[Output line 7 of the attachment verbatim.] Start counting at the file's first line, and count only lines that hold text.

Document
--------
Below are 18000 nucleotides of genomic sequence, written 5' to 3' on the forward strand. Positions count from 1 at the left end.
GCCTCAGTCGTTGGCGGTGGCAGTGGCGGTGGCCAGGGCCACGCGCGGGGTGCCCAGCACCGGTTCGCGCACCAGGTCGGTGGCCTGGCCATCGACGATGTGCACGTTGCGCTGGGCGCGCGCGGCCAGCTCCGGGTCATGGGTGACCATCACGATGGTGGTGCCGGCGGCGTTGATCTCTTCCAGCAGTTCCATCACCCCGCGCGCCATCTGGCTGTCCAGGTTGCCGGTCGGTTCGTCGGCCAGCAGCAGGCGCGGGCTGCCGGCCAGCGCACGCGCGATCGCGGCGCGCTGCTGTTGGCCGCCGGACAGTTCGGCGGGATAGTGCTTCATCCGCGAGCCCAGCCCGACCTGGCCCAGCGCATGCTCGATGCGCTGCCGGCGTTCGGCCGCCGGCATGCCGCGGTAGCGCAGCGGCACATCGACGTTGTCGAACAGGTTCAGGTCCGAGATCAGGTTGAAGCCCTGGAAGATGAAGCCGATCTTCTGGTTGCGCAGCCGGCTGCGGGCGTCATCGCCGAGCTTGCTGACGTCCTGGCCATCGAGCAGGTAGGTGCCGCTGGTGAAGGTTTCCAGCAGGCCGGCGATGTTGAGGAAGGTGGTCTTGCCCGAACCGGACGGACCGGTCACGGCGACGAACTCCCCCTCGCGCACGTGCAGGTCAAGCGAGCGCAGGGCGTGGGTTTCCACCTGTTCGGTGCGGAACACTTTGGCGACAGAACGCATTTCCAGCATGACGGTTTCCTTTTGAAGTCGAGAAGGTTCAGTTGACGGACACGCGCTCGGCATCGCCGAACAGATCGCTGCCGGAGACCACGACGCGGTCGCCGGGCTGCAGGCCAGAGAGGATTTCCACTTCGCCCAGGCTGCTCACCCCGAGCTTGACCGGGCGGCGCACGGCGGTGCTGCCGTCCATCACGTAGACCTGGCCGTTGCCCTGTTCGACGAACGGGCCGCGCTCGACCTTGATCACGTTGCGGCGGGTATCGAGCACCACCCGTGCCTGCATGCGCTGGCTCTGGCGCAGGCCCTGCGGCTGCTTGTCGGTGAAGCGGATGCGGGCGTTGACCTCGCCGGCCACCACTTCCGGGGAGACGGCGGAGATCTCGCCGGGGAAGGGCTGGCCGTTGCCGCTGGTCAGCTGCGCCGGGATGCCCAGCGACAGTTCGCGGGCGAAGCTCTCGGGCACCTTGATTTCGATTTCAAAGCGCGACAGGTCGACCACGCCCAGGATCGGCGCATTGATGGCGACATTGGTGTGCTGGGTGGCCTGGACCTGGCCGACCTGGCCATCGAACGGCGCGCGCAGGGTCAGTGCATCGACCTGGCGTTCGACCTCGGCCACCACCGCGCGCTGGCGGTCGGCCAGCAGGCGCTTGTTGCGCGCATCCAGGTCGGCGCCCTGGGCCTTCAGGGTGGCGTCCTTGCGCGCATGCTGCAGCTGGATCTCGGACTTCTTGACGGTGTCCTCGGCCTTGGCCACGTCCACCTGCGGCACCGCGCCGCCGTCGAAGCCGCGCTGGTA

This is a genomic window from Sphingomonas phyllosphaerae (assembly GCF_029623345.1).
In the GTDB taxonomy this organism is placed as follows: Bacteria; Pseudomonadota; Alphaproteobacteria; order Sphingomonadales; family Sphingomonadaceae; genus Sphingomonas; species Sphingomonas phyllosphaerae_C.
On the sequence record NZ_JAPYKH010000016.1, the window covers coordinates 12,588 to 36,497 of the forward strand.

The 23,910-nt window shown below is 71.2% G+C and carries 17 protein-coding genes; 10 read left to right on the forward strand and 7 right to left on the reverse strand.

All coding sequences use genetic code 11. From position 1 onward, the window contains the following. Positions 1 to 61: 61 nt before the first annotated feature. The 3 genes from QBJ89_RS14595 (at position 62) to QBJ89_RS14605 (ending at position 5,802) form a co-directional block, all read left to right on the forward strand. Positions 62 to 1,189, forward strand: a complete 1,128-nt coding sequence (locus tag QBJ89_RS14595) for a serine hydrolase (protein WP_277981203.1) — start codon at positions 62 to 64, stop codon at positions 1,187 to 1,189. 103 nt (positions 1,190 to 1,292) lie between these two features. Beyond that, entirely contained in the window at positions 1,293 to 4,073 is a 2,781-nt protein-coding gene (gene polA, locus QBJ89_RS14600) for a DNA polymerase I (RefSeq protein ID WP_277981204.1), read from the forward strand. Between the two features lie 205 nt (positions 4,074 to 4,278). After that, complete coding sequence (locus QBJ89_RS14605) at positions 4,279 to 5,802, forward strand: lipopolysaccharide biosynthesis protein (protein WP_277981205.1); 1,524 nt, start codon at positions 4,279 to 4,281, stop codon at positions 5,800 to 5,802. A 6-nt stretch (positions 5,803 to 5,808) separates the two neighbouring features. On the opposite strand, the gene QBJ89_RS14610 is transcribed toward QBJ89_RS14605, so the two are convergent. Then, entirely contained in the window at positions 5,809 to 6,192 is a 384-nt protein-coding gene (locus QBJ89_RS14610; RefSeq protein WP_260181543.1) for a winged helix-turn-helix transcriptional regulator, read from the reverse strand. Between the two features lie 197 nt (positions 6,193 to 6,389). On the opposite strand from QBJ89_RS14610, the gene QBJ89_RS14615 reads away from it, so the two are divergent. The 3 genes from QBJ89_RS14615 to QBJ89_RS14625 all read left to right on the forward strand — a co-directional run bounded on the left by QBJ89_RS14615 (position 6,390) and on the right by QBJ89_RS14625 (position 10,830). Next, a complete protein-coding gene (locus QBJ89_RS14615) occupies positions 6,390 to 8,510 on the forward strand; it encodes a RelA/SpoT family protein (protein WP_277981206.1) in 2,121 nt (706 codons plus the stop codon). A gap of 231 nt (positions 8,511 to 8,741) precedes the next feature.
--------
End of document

All coding sequences use genetic code 11. From position 1 onward, the window contains the following. Positions 1 to 61: 61 nt before the first annotated feature. The 3 genes from QBJ89_RS14595 (at position 62) to QBJ89_RS14605 (ending at position 5,802) form a co-directional block, all read left to right on the forward strand. Positions 62 to 1,189, forward strand: a complete 1,128-nt coding sequence (locus tag QBJ89_RS14595) for a serine hydrolase (protein WP_277981203.1) — start codon at positions 62 to 64, stop codon at positions 1,187 to 1,189. 103 nt (positions 1,190 to 1,292) lie between these two features. Beyond that, entirely contained in the window at positions 1,293 to 4,073 is a 2,781-nt protein-coding gene (gene polA, locus QBJ89_RS14600) for a DNA polymerase I (RefSeq protein ID WP_277981204.1), read from the forward strand. Between the two features lie 205 nt (positions 4,074 to 4,278). After that, complete coding sequence (locus QBJ89_RS14605) at positions 4,279 to 5,802, forward strand: lipopolysaccharide biosynthesis protein (protein WP_277981205.1); 1,524 nt, start codon at positions 4,279 to 4,281, stop codon at positions 5,800 to 5,802. A 6-nt stretch (positions 5,803 to 5,808) separates the two neighbouring features. On the opposite strand, the gene QBJ89_RS14610 is transcribed toward QBJ89_RS14605, so the two are convergent. Then, entirely contained in the window at positions 5,809 to 6,192 is a 384-nt protein-coding gene (locus QBJ89_RS14610; RefSeq protein WP_260181543.1) for a winged helix-turn-helix transcriptional regulator, read from the reverse strand. Between the two features lie 197 nt (positions 6,193 to 6,389). On the opposite strand from QBJ89_RS14610, the gene QBJ89_RS14615 reads away from it, so the two are divergent. The 3 genes from QBJ89_RS14615 to QBJ89_RS14625 all read left to right on the forward strand — a co-directional run bounded on the left by QBJ89_RS14615 (position 6,390) and on the right by QBJ89_RS14625 (position 10,830). Next, a complete protein-coding gene (locus QBJ89_RS14615) occupies positions 6,390 to 8,510 on the forward strand; it encodes a RelA/SpoT family protein (protein WP_277981206.1) in 2,121 nt (706 codons plus the stop codon). A gap of 231 nt (positions 8,511 to 8,741) precedes the next feature.